This article first appeared in the October 1978 issue of Reader’s Digest.
It is a terrible thing to be 16 and never have shaved. At Christmas, I received a mug with scented soap, a bone-handled brush and the most modern razor on the market. “You’ll be needing them soon,” my father said, with a confident wink. Every morning I searched the mirror, but the new year, 1949, began without the slightest shadow on my face.
In February, I made the dreadful mistake of bringing my mug, brush and razor to school and hiding them in my locker, in the hope that my masculinity would suddenly sprout between, say, social studies and Latin. The implements were discovered and displayed – with hilarious commentary – by two hairy older boys.
After that, the elusive first shave became an obsession. I daydreamed, imagining the rites of the ritual: how I would coax the warm, rich lather from my mug, how I would spread it, slowly and luxuriously, over the skin and then make the masterful, sweeping razor strokes that would initiate my manhood. But no matter how often I looked, the mirror still proclaimed that I was beardless.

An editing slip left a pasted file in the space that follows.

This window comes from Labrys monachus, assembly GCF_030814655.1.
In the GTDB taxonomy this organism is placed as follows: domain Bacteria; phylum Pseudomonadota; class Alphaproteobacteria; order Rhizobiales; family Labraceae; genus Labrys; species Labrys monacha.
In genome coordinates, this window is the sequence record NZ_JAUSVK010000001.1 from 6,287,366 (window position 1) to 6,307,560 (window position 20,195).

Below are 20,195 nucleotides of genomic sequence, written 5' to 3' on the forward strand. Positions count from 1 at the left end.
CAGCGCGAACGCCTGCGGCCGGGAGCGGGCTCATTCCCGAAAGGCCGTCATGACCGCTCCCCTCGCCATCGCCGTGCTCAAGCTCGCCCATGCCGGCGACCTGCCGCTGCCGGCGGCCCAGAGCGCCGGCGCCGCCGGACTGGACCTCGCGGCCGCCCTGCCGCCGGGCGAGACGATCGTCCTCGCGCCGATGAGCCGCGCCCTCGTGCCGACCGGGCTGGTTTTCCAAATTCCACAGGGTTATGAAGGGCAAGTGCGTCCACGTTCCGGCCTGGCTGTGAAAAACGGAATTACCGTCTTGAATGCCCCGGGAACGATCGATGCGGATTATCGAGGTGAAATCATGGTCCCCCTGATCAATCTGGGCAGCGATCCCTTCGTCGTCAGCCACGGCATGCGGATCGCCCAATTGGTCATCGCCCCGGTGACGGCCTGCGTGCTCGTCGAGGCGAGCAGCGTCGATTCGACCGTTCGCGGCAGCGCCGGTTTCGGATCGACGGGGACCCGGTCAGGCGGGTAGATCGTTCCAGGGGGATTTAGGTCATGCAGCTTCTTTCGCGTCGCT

Then my father announced that Mother and he were planning a brief visit to England. If I wished, he said casually, I could come too.
I packed my unused mug, brush and razor and, on April 2, I walked up the gangway and into the sumptuous comfort of the Queen Mary.
The hour before departure was frenzied. My parents had a cabin on A Deck, and it was immediately filled with well-wishers. (This was the week that my father’s book The Greatest Story Ever Told reached the top of the bestseller list.) My cabin was on the deck above, and I had barely reached it with a group of school friends when a great blast from the ship’s horn announced that all guests must leave. One of my friends had been reading the passenger list. “Look!” he shouted, pointing to a name. I read it aloud, in disbelief: “Winston Churchill.” Churchill! At 16, I thought of him as a kind of god.